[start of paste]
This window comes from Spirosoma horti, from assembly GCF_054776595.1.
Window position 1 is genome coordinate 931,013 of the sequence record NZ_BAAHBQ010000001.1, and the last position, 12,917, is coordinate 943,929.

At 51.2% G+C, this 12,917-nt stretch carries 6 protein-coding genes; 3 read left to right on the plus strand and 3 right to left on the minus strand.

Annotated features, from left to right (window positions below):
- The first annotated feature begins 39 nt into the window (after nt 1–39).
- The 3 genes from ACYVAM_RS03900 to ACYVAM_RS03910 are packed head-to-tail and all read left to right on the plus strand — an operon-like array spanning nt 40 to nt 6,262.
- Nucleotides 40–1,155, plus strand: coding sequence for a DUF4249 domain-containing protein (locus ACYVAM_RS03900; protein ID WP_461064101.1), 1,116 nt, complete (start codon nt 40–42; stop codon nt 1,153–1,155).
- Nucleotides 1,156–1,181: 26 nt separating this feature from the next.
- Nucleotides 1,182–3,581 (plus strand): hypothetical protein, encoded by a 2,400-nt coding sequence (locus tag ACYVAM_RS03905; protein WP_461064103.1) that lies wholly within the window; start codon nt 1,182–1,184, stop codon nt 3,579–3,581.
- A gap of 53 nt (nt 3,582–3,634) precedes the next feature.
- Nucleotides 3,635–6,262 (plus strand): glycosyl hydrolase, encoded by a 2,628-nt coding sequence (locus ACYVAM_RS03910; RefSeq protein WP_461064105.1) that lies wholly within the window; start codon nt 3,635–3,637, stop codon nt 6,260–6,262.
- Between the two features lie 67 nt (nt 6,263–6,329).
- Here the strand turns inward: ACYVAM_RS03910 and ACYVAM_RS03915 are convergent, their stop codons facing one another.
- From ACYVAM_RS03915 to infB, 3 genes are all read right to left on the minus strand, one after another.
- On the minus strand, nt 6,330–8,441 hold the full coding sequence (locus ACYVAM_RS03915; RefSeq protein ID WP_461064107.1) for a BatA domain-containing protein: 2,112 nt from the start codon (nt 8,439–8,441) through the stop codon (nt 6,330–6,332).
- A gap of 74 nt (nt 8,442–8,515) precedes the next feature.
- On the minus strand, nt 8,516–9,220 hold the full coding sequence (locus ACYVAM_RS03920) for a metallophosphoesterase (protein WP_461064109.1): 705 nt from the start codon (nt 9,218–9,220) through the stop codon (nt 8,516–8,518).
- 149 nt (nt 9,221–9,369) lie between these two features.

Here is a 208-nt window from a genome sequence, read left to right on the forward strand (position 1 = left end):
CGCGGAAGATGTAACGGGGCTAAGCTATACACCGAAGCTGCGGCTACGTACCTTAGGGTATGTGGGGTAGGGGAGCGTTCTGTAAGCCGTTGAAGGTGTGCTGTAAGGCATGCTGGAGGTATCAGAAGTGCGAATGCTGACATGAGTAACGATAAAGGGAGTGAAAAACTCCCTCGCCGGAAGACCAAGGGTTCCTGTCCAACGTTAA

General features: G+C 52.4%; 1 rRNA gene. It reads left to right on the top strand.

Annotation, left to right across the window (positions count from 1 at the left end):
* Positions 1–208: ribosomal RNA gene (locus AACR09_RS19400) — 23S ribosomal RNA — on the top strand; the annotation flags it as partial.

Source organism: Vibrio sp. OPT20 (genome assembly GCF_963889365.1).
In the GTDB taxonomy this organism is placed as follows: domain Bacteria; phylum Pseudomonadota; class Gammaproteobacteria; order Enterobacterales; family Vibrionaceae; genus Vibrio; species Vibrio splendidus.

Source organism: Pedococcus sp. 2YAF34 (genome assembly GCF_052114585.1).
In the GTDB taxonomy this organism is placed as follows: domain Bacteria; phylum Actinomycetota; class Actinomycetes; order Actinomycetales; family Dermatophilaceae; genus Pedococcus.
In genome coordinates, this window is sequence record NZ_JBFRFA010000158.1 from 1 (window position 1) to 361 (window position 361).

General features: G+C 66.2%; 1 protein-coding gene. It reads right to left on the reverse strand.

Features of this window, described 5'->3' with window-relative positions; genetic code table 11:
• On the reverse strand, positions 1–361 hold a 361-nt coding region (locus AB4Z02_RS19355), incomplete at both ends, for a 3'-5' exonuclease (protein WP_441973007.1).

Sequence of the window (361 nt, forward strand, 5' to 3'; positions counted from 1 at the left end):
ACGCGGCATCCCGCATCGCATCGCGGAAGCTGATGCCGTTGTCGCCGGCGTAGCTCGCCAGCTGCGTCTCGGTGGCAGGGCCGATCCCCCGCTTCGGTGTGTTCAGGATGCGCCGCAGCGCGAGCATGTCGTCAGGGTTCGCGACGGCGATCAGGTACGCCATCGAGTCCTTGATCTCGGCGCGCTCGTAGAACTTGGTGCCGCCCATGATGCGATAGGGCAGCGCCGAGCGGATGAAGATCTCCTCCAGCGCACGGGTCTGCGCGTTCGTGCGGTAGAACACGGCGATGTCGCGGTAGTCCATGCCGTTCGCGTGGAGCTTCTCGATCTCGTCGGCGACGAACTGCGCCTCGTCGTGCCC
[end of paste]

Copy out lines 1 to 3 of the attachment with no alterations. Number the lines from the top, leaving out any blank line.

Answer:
This window comes from Spirosoma horti, from assembly GCF_054776595.1.
Window position 1 is genome coordinate 931,013 of the sequence record NZ_BAAHBQ010000001.1, and the last position, 12,917, is coordinate 943,929.

At 51.2% G+C, this 12,917-nt stretch carries 6 protein-coding genes; 3 read left to right on the plus strand and 3 right to left on the minus strand.